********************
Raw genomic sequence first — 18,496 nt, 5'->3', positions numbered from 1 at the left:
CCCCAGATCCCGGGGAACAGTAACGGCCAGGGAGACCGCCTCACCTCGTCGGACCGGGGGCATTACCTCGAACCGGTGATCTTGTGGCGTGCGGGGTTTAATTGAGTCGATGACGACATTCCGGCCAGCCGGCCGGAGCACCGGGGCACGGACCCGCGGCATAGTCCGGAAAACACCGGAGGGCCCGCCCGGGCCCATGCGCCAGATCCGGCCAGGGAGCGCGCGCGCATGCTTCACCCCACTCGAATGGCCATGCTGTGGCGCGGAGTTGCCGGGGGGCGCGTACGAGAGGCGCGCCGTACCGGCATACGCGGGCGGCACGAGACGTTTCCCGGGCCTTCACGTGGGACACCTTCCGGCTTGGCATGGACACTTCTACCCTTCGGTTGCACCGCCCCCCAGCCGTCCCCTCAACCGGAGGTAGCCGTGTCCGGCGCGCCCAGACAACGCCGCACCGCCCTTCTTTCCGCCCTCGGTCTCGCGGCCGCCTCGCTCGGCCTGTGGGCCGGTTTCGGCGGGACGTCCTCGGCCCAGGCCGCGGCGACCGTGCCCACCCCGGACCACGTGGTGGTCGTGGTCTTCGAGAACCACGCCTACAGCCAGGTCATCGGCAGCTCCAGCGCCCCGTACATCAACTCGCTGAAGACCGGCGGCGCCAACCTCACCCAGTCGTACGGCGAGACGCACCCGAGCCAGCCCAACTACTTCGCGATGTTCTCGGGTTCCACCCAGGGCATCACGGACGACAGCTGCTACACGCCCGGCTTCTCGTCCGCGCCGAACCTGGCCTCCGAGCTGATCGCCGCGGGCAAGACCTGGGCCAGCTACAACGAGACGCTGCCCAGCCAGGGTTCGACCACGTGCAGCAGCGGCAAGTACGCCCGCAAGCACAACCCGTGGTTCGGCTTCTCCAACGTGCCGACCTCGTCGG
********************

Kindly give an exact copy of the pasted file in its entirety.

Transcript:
Raw genomic sequence first — 18,496 nt, 5'->3', positions numbered from 1 at the left:
CCCCAGATCCCGGGGAACAGTAACGGCCAGGGAGACCGCCTCACCTCGTCGGACCGGGGGCATTACCTCGAACCGGTGATCTTGTGGCGTGCGGGGTTTAATTGAGTCGATGACGACATTCCGGCCAGCCGGCCGGAGCACCGGGGCACGGACCCGCGGCATAGTCCGGAAAACACCGGAGGGCCCGCCCGGGCCCATGCGCCAGATCCGGCCAGGGAGCGCGCGCGCATGCTTCACCCCACTCGAATGGCCATGCTGTGGCGCGGAGTTGCCGGGGGGCGCGTACGAGAGGCGCGCCGTACCGGCATACGCGGGCGGCACGAGACGTTTCCCGGGCCTTCACGTGGGACACCTTCCGGCTTGGCATGGACACTTCTACCCTTCGGTTGCACCGCCCCCCAGCCGTCCCCTCAACCGGAGGTAGCCGTGTCCGGCGCGCCCAGACAACGCCGCACCGCCCTTCTTTCCGCCCTCGGTCTCGCGGCCGCCTCGCTCGGCCTGTGGGCCGGTTTCGGCGGGACGTCCTCGGCCCAGGCCGCGGCGACCGTGCCCACCCCGGACCACGTGGTGGTCGTGGTCTTCGAGAACCACGCCTACAGCCAGGTCATCGGCAGCTCCAGCGCCCCGTACATCAACTCGCTGAAGACCGGCGGCGCCAACCTCACCCAGTCGTACGGCGAGACGCACCCGAGCCAGCCCAACTACTTCGCGATGTTCTCGGGTTCCACCCAGGGCATCACGGACGACAGCTGCTACACGCCCGGCTTCTCGTCCGCGCCGAACCTGGCCTCCGAGCTGATCGCCGCGGGCAAGACCTGGGCCAGCTACAACGAGACGCTGCCCAGCCAGGGTTCGACCACGTGCAGCAGCGGCAAGTACGCCCGCAAGCACAACCCGTGGTTCGGCTTCTCCAACGTGCCGACCTCGTCGG